Yes why did it take Tera to see this , I suppose when you are focus in a certain direction you dont see until someone points it out. There are certain SCS in this organisation they dont listen nor do they care at the end of the day we are all here to work and get paid at the end of the month, good for those who are on top, Admin staff are treated with no respect at all, I suggested that the lower grades should be made up to a level higher, as the organisation are doing away with certain lower grades, but as the powers be, rather than give staff a chance they rather let you take redundancy or make your working life miserable for you to leave , we all have bills, some of us mortagues to pay and some of us cant afford to retire early or take redunancy because it is not worth it financialy . The powers be dont ask the simple question thats matters,

  5. Comment by Alan Colquhoun posted on

    Hi Martin, I appreciate your honesty - It is very refreshing to hear that you are able to listen to those other than your peers. I can appreciate that you have been brave enough to say what very few would dare. Very Admirable.

  6. Comment by Lee posted on

    Well done. We need more leadership like this. Well done Tera too.

  7. Comment by Edna posted on


    Why did it take Tera to tell you this?
    Surely 360° feedback is standard within the SCS?
    What did you do to identify what went wrong?
    And then - why was it that people felt they couldn't tell you what they really thought?
    Was it they felt you wouldn't listen?
    Did they feel scared?
    Had they given up on expecting anyone to take any action?
    How had they responded in the last 'Have your say' survey?
    And are you sure that others weren't trying to tell you, but you didn't listen until a Scandinavian from a consultancy background came along?

    Perhaps you could share your findings with your colleagues within the SCS, because I, for one, am fed up of trying to tell people about problems, and they all smile nicely, and say the right words and NOTHING HAPPENS! Maybe I should try writing with a Scandinavian accent...

  8. Comment by Peter L posted on

    Feedback is a problem under the CSEP PMR system. Managers are afraid of giving positive feedback during the reporting year in case the staff member ends up with a Box 3 because of guided distribution.

  9. Comment by Chris Felton posted on

    Interesting that this blog about listening to people and being aware of the impact of change was posted on the same day that BIS announced that they were closing their Sheffield office and moving 300 jobs to their more expensive London base. No doubt Martin got some feedback over the next few days...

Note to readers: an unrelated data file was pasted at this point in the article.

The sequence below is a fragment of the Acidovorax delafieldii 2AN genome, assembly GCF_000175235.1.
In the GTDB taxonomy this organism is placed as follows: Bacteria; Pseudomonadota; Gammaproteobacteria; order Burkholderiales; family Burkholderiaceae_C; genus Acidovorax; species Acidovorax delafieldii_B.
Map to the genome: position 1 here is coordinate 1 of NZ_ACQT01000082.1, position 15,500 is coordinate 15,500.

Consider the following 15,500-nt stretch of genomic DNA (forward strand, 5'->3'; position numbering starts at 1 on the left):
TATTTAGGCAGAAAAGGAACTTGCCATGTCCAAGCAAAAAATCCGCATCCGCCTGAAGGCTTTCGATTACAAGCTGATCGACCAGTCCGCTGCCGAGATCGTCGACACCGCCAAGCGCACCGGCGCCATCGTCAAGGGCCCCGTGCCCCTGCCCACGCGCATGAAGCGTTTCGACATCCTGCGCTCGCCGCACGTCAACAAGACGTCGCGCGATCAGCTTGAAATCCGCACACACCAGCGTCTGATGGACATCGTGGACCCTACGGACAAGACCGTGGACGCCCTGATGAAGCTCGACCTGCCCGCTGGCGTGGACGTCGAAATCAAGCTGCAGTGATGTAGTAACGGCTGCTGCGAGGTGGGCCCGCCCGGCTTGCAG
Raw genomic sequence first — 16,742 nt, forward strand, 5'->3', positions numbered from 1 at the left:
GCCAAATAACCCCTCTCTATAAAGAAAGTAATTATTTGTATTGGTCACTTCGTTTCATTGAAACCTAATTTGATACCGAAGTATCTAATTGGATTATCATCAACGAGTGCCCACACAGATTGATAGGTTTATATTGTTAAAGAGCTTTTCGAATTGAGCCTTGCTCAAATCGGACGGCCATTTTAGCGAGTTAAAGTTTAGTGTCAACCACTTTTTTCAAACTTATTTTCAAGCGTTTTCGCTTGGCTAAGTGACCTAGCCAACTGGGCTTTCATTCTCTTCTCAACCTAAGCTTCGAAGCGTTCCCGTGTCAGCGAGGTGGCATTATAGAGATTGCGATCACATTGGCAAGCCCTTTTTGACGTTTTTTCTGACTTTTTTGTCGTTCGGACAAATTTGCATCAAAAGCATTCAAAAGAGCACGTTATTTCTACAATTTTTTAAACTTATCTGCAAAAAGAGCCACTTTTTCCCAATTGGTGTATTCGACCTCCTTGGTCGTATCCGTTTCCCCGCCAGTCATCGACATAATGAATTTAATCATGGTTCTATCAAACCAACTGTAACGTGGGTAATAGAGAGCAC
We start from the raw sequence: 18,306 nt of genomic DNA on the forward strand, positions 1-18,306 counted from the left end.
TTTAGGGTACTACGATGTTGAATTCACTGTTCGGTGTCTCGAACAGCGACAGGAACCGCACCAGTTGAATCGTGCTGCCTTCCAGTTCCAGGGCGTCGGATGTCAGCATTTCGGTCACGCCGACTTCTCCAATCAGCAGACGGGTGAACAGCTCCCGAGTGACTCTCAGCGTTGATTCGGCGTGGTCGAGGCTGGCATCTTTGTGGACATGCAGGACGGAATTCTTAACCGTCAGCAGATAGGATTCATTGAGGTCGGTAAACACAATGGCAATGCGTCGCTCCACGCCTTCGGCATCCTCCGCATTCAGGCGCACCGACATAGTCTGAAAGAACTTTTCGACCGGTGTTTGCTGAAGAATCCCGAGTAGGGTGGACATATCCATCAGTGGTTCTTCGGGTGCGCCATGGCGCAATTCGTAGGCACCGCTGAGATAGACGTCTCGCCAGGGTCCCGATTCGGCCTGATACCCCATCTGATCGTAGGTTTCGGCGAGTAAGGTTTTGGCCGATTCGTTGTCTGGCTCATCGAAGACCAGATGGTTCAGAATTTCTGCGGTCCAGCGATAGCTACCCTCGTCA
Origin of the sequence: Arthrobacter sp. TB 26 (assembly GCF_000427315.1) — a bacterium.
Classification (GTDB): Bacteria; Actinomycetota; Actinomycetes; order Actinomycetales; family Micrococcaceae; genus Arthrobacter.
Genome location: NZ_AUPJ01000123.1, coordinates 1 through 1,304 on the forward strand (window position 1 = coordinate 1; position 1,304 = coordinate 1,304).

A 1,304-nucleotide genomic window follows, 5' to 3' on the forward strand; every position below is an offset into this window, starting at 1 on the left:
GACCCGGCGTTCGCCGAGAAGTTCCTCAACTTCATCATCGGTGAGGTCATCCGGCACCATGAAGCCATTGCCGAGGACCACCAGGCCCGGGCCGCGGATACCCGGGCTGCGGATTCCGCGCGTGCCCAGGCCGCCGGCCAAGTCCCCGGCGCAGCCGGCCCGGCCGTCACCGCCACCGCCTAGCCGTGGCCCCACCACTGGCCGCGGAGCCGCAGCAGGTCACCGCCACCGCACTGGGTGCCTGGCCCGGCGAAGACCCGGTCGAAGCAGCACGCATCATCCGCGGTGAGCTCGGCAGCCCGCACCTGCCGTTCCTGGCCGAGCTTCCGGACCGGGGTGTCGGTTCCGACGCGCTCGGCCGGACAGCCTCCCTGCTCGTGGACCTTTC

10. Comment by Hungry posted on

    "To be a Permanent Secretary you have to stay in touch with what people across the organisation are most concerned about"
    Well, you surely don't need Tera to tell you that the simple answer to the above is pay. Especially those at the bottom of the pay grades. Funny how it is that those are always the ones "at the sharp end of delivery".
    Hundreds of folk in my Department alone earn barely around or less than the Living Wage and rely on Working Tax Credit. Yet nowadays there's not even a minimum set in the annual pay award. Thus .8% pay rise of nothing is more of an insult than a help.
    Just picture yourself Martin, working at the "sharp end" day in and day out on £16k. Can you guess the kind of "challenges" we face?

  11. Comment by syl posted on

    "To be a Permanent Secretary you have to stay in touch with what people across the organisation are most concerned about."

    Where does the "Innovation" element of BIS fit when you close regional based offices moving the posts to London. Rightly or wrongly, one of the reasons being suggested is that the technology/telephones in Sheffield don't work.

    Is BIS really an organisation that is fit for purpose if its own internal systems cannot manage to link up over a few hundred miles.

  12. Comment by Tom Yates posted on

    "Let's call her Tera". That made me laugh.

  13. Comment by Peter B posted on

    What a great photo composition. It really showed a fantastic degree of gender and racial diversity.

    In a group of approximately 50+ people there was only one male...luckily the plucky little chap had managed to get himself right to the front of the picture. Well done that man!